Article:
“A number of years ago, I met Robert Dickman, author of The Elements of Persuasion, and he taught me the formula for a good story:
 
A story is a fact
Wrapped in emotion
That compels us to take action
That transforms us in some way
firehose

Are you drinking from a firehose?

When talking about their business with their potential referral sources, I see many entrepreneurs try to get in everything they do in about 30 seconds. It goes by so fast, that they miss most of it; frankly, they tune out after the first few items on the list. They are trying to get others to drink from a firehose,

I encourage you to focus on one thing at a time of your areas of expertise…keep in mind that you are not marketing to your referral sources! You are, in effect, training a sales force. Your networking team is there to keep an eye out for your potential clients. If you “target talk”, that is, hone in on exactly what type of client you are looking for, better, more qualified referrals will result.

If you break your business down into its focused keywords and feature just one keyword each week, you will find that you become much more effective in training your sales force. They will learn more about each thing you do and be able to recognize when they are in front of someone who really does need your product.

This skill set is especially productive when you are meeting weekly with a strong contact network. The difference between trying to say it all each week and focusing on one aspect of your business each week is huge! The impact that this will have on your referral sources is also huge. As you discuss each keyword, share an example with a client story, things you can show and tell that will cement this aspect of your business in your referral sources’ minds.

Facts tell, but stories sell

not come matters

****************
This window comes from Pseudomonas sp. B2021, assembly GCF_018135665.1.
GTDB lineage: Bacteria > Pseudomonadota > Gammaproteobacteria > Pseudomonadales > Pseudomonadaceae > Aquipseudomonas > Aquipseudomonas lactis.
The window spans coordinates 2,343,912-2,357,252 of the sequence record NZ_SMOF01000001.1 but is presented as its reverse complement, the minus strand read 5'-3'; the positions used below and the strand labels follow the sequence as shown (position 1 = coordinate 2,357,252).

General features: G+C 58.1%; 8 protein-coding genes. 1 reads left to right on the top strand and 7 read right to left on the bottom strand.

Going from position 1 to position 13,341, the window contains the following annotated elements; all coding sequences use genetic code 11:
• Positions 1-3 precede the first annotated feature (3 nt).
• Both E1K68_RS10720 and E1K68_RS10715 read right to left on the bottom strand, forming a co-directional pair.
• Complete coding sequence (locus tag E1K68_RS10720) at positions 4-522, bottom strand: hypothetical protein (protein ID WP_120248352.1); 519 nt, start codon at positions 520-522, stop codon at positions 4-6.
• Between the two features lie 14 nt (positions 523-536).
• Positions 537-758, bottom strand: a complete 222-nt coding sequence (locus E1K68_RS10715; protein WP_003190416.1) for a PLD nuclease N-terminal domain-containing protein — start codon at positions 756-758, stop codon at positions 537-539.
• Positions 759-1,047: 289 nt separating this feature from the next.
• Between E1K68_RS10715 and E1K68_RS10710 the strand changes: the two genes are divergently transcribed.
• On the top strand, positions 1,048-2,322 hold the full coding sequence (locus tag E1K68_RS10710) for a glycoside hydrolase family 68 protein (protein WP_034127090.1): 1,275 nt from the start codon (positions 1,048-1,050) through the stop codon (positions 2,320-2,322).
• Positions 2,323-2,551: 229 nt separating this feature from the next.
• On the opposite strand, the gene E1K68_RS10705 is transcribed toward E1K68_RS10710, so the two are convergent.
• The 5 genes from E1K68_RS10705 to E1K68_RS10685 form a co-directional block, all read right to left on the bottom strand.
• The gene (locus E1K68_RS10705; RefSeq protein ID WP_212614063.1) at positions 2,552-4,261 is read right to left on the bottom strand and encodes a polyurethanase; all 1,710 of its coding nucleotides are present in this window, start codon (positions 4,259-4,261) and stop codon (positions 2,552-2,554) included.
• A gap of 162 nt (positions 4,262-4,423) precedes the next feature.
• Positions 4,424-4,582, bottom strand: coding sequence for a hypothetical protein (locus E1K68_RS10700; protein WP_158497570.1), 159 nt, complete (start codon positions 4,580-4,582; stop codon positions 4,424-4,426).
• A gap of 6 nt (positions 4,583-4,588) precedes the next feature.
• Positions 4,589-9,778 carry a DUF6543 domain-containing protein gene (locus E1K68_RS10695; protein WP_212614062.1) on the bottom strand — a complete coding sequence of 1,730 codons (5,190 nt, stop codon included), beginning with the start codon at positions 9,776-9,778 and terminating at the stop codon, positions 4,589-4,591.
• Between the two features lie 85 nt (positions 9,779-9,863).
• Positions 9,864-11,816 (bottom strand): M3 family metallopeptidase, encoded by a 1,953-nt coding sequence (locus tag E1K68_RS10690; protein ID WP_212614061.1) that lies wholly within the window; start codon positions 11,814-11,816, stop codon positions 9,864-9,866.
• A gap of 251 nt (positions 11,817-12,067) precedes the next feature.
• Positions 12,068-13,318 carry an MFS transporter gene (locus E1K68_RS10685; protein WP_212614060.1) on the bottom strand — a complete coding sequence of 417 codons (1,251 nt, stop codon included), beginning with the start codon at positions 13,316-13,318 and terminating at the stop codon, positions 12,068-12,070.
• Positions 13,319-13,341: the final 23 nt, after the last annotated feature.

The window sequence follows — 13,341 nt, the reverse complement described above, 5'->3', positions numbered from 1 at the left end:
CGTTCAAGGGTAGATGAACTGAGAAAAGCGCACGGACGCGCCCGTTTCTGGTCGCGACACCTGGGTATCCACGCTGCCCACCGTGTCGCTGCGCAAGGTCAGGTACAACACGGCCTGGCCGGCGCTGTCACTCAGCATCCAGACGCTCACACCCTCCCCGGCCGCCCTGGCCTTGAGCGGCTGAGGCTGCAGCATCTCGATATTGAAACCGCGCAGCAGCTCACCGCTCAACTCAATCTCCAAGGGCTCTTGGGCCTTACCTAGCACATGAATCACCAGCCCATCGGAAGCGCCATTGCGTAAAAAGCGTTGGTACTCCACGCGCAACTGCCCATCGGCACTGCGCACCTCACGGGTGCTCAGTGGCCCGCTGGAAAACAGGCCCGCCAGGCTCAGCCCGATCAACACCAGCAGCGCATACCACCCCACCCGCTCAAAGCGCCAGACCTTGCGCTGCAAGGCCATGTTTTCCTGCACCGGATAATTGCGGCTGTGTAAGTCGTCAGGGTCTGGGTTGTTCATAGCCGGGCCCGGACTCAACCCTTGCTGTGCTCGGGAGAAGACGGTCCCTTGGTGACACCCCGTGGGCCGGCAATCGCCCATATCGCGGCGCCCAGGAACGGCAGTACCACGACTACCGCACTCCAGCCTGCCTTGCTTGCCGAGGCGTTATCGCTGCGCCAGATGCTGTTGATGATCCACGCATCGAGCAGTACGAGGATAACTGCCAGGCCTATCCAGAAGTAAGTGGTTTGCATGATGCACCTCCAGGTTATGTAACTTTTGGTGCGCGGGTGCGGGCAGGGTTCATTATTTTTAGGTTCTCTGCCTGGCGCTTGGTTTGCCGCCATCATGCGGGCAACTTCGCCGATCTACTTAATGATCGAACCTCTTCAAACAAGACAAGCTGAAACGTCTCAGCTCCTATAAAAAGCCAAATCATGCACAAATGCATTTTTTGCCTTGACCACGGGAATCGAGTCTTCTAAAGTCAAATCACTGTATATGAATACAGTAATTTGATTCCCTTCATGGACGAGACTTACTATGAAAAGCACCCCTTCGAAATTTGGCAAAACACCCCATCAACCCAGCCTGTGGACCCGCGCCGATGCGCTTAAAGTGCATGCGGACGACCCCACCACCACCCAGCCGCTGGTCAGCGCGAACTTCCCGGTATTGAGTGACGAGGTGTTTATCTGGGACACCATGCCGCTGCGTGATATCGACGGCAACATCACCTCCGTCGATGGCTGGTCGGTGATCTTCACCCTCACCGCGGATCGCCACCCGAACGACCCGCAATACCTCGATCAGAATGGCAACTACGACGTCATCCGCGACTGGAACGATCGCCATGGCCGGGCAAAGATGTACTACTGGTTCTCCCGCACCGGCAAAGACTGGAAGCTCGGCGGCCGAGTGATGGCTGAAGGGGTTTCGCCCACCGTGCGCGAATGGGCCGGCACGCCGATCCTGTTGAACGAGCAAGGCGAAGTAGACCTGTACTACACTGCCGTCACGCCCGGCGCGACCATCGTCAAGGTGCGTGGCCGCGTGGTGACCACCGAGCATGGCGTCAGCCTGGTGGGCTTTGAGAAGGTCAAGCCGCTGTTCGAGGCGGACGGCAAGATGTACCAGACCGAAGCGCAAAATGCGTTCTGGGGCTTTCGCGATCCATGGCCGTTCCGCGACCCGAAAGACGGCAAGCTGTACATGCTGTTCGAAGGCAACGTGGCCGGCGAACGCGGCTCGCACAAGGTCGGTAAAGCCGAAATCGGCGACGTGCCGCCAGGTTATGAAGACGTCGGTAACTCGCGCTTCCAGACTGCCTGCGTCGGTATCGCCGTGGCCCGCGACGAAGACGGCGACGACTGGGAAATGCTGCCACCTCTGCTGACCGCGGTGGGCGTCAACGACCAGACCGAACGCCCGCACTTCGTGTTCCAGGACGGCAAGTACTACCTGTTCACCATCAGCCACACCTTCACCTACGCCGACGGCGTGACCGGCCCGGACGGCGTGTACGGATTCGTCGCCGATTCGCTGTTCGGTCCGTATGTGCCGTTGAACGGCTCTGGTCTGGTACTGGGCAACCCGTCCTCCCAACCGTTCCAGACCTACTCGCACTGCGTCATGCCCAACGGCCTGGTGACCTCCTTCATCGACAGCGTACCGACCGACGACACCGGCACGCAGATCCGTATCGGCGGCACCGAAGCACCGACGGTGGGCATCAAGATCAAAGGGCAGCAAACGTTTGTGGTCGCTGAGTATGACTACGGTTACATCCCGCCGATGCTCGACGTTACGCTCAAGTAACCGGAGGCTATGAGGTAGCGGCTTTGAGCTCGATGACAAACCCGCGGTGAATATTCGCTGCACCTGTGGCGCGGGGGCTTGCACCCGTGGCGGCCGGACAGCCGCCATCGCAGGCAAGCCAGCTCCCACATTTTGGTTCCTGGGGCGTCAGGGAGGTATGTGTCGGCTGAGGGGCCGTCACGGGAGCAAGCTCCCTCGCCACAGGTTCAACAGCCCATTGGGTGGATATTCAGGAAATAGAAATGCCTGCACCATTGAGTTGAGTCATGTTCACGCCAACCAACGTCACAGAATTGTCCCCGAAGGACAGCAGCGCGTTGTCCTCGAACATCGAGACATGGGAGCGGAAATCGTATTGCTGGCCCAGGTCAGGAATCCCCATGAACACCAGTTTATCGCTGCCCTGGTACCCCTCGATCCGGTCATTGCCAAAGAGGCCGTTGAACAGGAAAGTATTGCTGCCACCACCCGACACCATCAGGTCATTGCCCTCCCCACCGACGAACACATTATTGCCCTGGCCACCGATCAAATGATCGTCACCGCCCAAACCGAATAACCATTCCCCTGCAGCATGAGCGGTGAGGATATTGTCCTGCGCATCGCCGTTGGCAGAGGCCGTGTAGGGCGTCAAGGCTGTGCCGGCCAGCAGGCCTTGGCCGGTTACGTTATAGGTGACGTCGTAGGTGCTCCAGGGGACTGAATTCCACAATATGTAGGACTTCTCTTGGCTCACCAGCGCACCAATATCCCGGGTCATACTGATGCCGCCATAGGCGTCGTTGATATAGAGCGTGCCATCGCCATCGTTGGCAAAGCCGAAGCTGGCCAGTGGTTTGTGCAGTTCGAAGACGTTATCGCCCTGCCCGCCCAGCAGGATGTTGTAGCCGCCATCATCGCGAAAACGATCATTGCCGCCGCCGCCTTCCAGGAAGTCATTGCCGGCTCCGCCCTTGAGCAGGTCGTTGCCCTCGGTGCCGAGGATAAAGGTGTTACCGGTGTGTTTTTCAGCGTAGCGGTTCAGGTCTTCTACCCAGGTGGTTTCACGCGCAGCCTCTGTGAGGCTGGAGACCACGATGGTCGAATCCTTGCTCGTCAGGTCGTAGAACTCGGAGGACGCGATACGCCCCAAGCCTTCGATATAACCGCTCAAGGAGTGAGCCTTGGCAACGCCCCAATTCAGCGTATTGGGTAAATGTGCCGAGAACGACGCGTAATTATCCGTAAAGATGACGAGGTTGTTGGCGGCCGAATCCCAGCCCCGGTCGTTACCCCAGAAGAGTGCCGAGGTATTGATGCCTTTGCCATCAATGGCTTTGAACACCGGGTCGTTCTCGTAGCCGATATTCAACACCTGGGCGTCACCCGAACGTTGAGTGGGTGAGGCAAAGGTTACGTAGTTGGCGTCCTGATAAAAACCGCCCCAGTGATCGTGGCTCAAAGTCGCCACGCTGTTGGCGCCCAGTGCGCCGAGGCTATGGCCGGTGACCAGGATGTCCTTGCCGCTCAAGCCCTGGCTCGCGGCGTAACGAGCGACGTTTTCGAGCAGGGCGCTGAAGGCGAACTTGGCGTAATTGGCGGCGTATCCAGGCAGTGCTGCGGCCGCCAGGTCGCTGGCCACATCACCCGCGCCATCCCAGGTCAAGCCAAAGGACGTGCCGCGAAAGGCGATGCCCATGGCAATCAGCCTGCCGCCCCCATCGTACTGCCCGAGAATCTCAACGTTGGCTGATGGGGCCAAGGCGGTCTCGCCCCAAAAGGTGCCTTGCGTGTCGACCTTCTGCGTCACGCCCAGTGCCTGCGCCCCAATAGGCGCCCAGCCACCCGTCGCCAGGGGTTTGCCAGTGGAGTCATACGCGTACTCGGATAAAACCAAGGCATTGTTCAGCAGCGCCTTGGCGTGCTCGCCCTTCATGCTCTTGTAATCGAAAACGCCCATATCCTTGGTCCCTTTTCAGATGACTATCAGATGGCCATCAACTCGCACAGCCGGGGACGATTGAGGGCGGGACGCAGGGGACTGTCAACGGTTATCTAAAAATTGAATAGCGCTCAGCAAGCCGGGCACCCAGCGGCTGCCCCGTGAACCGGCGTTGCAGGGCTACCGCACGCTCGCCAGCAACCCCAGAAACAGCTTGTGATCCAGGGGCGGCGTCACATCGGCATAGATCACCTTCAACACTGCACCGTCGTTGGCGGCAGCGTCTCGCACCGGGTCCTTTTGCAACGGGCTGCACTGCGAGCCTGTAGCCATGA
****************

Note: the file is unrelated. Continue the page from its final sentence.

It’s Not Where You Come From That Matters Most

My mother passed away about six years ago and my father passed away two years ago.  My family was of modest means, but my parents were always loving and supportive. It never felt like we were poor. It’s not where you come from that matters most.

Last week I was going through some of my father’s estate documents to wrap up things. I came across something that I’d be looking for, over many years.

Although I grew up in Southern California, I was born in Pittsburgh.  We moved to the L.A. area when I was only six years old.  My Dad didn’t really know Los Angeles very well. He rented an apartment for us until they could find a home in the suburbs.  I remembered that the apartment was near South Central L.A. but I couldn’t remember exactly where.  I asked him about it a couple times and he couldn’t remember the address but he confirmed that it was near that area.  I have some vivid memories of how troubled the neighborhood was in the early sixties. My Mom would walk me the couple blocks to school every day but I clearly remember walking home alone a few times through the really distressed area.  I also remember some very disturbing things that took place on the block.  Luckily, I managed to stay under the radar from what happened around me.